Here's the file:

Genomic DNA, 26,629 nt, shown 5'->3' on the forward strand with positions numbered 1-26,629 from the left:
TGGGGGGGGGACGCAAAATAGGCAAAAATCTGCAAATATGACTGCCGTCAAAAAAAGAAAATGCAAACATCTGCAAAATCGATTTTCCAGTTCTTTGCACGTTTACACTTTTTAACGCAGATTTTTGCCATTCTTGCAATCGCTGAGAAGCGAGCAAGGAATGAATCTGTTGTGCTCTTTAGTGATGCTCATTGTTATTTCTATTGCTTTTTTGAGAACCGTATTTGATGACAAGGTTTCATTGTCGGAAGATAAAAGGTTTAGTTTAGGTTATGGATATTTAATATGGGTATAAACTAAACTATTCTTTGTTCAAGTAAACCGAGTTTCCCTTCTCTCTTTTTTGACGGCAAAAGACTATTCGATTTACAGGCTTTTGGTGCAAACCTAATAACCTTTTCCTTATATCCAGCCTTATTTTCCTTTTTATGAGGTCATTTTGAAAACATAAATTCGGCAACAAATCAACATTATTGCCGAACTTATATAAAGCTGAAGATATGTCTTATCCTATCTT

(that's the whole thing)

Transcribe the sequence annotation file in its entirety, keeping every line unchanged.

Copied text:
Genomic DNA, 26,629 nt, shown 5'->3' on the forward strand with positions numbered 1-26,629 from the left:
TGGGGGGGGGACGCAAAATAGGCAAAAATCTGCAAATATGACTGCCGTCAAAAAAAGAAAATGCAAACATCTGCAAAATCGATTTTCCAGTTCTTTGCACGTTTACACTTTTTAACGCAGATTTTTGCCATTCTTGCAATCGCTGAGAAGCGAGCAAGGAATGAATCTGTTGTGCTCTTTAGTGATGCTCATTGTTATTTCTATTGCTTTTTTGAGAACCGTATTTGATGACAAGGTTTCATTGTCGGAAGATAAAAGGTTTAGTTTAGGTTATGGATATTTAATATGGGTATAAACTAAACTATTCTTTGTTCAAGTAAACCGAGTTTCCCTTCTCTCTTTTTTGACGGCAAAAGACTATTCGATTTACAGGCTTTTGGTGCAAACCTAATAACCTTTTCCTTATATCCAGCCTTATTTTCCTTTTTATGAGGTCATTTTGAAAACATAAATTCGGCAACAAATCAACATTATTGCCGAACTTATATAAAGCTGAAGATATGTCTTATCCTATCTT